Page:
Mentorship: How was your idea supported? (5000 characters)

The team took advantage of the December opportunity to upload a draft of our innovation prize idea to be connected with mentor design specialists. We were assigned two mentors from different fields that supported our idea as part of the Early Childhood Prize Mentor and Innovator Connection. The experience was invaluable and helped the team examine our idea through a different lens as well as from a perspective outside the health care field. Specifically, the experience with mentors matched through the Prize walked us through their initial impressions of the idea and concept. Questions focused on inconsistencies and helped us sort through the logic of our idea. The conversation informed further development of our concept by thinking through who our end user was based on our experience map. In addition, the questions mentors posed helped us do a reality check on clarity and feasibility of implementing a project with a one-year time line. The changes made with our idea were primarily related to narrowing down the extent of our design to a more realistic project. The most significant contribution was to help us narrow the idea to focus our work to meet the needs of a single user group -- early intervention providers. Resources provided by the mentors included other programs nationally addressing similar problem. Links were shared to Openideo tools that were useful in refining the proposal. The regular communications from the EC prize community were helpful to keep out team on task and on time with things that needed to be completed in order to meet deadlines. The technical assistance received through the OpenIDEO process was especially helpful in forming this decision; they helped us refine and clarify the application of the human centered design process for this work.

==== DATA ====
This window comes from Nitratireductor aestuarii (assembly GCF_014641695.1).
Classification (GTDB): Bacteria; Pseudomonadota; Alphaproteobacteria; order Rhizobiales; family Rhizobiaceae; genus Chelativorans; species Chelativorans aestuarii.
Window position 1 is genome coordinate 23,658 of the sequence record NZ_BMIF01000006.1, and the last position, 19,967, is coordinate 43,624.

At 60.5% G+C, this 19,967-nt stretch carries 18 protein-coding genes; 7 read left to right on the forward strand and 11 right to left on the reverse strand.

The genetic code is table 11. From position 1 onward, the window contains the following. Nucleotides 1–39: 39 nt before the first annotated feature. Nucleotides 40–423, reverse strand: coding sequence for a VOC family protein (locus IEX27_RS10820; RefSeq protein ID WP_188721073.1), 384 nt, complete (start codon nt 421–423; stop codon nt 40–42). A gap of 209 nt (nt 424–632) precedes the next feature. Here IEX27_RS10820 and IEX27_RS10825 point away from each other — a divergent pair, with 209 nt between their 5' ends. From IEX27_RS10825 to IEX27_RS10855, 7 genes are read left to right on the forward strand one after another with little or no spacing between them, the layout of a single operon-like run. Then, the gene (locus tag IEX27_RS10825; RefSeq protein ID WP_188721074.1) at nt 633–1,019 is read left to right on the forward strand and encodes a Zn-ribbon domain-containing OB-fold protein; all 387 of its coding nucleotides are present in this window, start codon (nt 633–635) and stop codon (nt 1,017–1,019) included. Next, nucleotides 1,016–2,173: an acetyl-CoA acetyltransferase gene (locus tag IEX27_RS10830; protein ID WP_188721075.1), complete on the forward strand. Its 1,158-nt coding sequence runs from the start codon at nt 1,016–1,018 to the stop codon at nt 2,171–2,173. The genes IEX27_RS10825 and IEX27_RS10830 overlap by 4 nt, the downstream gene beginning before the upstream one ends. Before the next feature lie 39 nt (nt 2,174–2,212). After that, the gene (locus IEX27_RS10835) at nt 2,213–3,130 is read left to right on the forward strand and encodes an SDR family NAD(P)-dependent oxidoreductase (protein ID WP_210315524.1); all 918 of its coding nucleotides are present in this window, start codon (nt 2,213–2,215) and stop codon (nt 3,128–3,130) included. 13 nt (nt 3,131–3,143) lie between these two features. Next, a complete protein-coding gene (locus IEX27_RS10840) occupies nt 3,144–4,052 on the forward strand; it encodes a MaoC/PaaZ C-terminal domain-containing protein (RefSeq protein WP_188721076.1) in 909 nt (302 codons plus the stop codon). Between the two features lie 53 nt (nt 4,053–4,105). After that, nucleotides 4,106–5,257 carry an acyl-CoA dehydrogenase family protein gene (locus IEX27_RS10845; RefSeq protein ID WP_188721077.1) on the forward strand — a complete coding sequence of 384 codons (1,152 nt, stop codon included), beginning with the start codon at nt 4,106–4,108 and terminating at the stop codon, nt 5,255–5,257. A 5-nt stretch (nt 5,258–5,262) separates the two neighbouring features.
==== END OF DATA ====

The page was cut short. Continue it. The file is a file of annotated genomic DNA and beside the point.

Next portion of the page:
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Attachments (3)

SEI.Maternal relationship.Ecomap.pdf

The attached eco-map is a graphical representation that shows all of the systems at play with the substance-exposed infant and mother. Unlike other human design activities, this specifically examines the type of relationship (stressful, positive, tenuous) with others in the eco-system. It was used in conjunction with the experience and story maps in building space for the idea.

4. POSC Flowchart 11-8-17.pdf

Virginia's Plan of Safe Care algorithm, which was endorsed Fall 2017, outlines roles and responsibilities of key providers in working with substance-exposed infants and their families from identification through hospital discharge into the community. Website containing the POSC:

Openideoteam.bios updated.docx

Description of the experience and education of key team members at VCU and at VDH: Bethany Geldmaker, Deana Buck, and Bonnie Grifa


Join the conversation:

Photo of Lauryn White

Hello, I'm from VCU innovate, I would also like to join the team.

Photo of Bethany

Welcome Lauryn